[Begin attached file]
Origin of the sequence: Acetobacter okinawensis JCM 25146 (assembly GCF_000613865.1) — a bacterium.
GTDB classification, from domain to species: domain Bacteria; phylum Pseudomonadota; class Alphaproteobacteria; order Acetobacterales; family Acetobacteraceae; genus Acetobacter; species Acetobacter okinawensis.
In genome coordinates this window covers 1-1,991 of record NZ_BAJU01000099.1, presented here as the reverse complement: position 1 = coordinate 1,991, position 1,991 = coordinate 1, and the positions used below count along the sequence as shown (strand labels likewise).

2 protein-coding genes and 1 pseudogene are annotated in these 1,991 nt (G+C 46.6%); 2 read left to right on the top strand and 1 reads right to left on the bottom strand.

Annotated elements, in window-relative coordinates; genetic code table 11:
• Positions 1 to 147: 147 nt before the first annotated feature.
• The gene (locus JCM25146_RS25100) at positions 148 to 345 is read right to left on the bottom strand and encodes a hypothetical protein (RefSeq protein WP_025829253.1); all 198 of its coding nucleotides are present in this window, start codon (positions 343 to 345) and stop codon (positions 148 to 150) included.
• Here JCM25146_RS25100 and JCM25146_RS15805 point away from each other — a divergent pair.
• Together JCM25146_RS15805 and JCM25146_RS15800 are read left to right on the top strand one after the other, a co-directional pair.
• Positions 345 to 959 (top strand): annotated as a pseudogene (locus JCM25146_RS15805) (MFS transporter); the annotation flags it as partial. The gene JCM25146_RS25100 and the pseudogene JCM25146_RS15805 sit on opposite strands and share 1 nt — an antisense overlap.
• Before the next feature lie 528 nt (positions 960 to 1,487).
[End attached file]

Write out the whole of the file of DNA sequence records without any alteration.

Origin of the sequence: Acetobacter okinawensis JCM 25146 (assembly GCF_000613865.1) — a bacterium.
GTDB classification, from domain to species: domain Bacteria; phylum Pseudomonadota; class Alphaproteobacteria; order Acetobacterales; family Acetobacteraceae; genus Acetobacter; species Acetobacter okinawensis.
In genome coordinates this window covers 1-1,991 of record NZ_BAJU01000099.1, presented here as the reverse complement: position 1 = coordinate 1,991, position 1,991 = coordinate 1, and the positions used below count along the sequence as shown (strand labels likewise).

2 protein-coding genes and 1 pseudogene are annotated in these 1,991 nt (G+C 46.6%); 2 read left to right on the top strand and 1 reads right to left on the bottom strand.

Annotated elements, in window-relative coordinates; genetic code table 11:
• Positions 1 to 147: 147 nt before the first annotated feature.
• The gene (locus JCM25146_RS25100) at positions 148 to 345 is read right to left on the bottom strand and encodes a hypothetical protein (RefSeq protein WP_025829253.1); all 198 of its coding nucleotides are present in this window, start codon (positions 343 to 345) and stop codon (positions 148 to 150) included.
• Here JCM25146_RS25100 and JCM25146_RS15805 point away from each other — a divergent pair.
• Together JCM25146_RS15805 and JCM25146_RS15800 are read left to right on the top strand one after the other, a co-directional pair.
• Positions 345 to 959 (top strand): annotated as a pseudogene (locus JCM25146_RS15805) (MFS transporter); the annotation flags it as partial. The gene JCM25146_RS25100 and the pseudogene JCM25146_RS15805 sit on opposite strands and share 1 nt — an antisense overlap.
• Before the next feature lie 528 nt (positions 960 to 1,487).